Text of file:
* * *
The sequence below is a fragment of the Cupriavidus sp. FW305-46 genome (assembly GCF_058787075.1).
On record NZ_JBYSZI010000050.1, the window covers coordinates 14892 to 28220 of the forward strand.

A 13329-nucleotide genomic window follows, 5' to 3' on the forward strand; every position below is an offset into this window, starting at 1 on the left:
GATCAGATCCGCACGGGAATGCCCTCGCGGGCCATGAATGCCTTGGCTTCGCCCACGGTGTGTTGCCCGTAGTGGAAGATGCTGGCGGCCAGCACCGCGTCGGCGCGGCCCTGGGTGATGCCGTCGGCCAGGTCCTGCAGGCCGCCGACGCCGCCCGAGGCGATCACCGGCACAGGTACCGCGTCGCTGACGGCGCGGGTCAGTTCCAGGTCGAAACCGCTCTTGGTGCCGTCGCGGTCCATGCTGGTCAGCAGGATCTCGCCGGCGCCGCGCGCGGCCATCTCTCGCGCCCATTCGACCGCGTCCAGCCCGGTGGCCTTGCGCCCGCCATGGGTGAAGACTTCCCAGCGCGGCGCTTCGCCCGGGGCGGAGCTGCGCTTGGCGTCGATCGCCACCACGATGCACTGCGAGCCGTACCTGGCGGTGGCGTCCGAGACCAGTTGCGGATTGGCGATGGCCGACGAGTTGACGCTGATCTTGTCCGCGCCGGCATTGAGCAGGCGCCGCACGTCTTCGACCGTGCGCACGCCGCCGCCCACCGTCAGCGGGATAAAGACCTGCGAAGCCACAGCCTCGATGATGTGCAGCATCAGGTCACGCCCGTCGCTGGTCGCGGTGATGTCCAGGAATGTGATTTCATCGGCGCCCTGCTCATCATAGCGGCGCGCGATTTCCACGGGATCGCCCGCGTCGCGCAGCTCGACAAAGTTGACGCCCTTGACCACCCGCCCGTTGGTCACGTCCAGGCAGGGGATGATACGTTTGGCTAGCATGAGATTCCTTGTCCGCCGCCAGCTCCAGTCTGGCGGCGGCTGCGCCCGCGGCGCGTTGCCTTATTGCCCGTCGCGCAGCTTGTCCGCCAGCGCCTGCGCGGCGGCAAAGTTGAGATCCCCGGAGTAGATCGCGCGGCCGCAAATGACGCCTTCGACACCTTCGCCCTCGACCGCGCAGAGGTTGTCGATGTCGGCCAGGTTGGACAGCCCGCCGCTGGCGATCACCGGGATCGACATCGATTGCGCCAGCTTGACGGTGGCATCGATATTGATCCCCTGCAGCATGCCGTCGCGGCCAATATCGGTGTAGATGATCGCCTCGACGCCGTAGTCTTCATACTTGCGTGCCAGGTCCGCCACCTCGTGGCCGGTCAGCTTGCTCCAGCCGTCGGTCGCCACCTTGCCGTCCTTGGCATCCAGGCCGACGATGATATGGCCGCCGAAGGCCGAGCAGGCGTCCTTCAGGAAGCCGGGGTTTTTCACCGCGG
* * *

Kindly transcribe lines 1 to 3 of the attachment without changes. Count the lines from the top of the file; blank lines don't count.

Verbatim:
The sequence below is a fragment of the Cupriavidus sp. FW305-46 genome (assembly GCF_058787075.1).
On record NZ_JBYSZI010000050.1, the window covers coordinates 14892 to 28220 of the forward strand.

A 13329-nucleotide genomic window follows, 5' to 3' on the forward strand; every position below is an offset into this window, starting at 1 on the left: